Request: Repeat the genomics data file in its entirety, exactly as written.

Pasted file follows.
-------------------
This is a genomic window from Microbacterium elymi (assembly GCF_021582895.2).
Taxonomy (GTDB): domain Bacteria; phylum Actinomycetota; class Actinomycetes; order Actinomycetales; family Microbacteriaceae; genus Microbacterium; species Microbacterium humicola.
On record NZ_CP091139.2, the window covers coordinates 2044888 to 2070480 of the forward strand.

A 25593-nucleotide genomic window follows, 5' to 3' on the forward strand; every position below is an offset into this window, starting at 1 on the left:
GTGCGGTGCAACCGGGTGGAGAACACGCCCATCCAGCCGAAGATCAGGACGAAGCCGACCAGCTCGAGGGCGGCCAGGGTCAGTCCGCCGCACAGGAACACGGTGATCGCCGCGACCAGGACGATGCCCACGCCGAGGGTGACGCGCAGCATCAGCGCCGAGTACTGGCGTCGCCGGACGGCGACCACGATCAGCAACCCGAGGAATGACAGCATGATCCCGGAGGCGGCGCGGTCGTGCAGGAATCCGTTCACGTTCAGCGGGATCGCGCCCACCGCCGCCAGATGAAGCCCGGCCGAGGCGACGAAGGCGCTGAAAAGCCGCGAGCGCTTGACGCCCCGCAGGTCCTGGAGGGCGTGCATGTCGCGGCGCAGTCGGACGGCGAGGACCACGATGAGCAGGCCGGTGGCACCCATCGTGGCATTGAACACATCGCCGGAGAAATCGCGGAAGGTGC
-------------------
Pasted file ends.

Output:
This is a genomic window from Microbacterium elymi (assembly GCF_021582895.2).
Taxonomy (GTDB): domain Bacteria; phylum Actinomycetota; class Actinomycetes; order Actinomycetales; family Microbacteriaceae; genus Microbacterium; species Microbacterium humicola.
On record NZ_CP091139.2, the window covers coordinates 2044888 to 2070480 of the forward strand.

A 25593-nucleotide genomic window follows, 5' to 3' on the forward strand; every position below is an offset into this window, starting at 1 on the left:
GTGCGGTGCAACCGGGTGGAGAACACGCCCATCCAGCCGAAGATCAGGACGAAGCCGACCAGCTCGAGGGCGGCCAGGGTCAGTCCGCCGCACAGGAACACGGTGATCGCCGCGACCAGGACGATGCCCACGCCGAGGGTGACGCGCAGCATCAGCGCCGAGTACTGGCGTCGCCGGACGGCGACCACGATCAGCAACCCGAGGAATGACAGCATGATCCCGGAGGCGGCGCGGTCGTGCAGGAATCCGTTCACGTTCAGCGGGATCGCGCCCACCGCCGCCAGATGAAGCCCGGCCGAGGCGACGAAGGCGCTGAAAAGCCGCGAGCGCTTGACGCCCCGCAGGTCCTGGAGGGCGTGCATGTCGCGGCGCAGTCGGACGGCGAGGACCACGATGAGCAGGCCGGTGGCACCCATCGTGGCATTGAACACATCGCCGGAGAAATCGCGGAAGGTGC